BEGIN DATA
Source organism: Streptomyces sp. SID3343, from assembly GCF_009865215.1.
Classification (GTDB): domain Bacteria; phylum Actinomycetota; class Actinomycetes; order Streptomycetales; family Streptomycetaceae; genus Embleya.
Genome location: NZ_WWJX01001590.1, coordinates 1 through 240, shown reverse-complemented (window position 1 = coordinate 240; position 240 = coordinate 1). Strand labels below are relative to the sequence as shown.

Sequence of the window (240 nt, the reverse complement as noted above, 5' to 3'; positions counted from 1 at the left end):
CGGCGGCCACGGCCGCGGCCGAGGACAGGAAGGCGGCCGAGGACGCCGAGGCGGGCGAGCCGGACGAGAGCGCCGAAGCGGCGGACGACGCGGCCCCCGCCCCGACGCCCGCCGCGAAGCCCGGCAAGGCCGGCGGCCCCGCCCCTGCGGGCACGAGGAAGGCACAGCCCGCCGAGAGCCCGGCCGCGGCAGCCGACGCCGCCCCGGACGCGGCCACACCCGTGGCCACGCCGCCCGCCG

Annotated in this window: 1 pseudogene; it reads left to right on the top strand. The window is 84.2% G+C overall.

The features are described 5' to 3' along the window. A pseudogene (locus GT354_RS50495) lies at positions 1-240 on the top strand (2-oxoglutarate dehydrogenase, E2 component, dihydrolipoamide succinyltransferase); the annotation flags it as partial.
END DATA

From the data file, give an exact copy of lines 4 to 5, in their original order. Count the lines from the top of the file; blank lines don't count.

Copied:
Sequence of the window (240 nt, the reverse complement as noted above, 5' to 3'; positions counted from 1 at the left end):
CGGCGGCCACGGCCGCGGCCGAGGACAGGAAGGCGGCCGAGGACGCCGAGGCGGGCGAGCCGGACGAGAGCGCCGAAGCGGCGGACGACGCGGCCCCCGCCCCGACGCCCGCCGCGAAGCCCGGCAAGGCCGGCGGCCCCGCCCCTGCGGGCACGAGGAAGGCACAGCCCGCCGAGAGCCCGGCCGCGGCAGCCGACGCCGCCCCGGACGCGGCCACACCCGTGGCCACGCCGCCCGCCG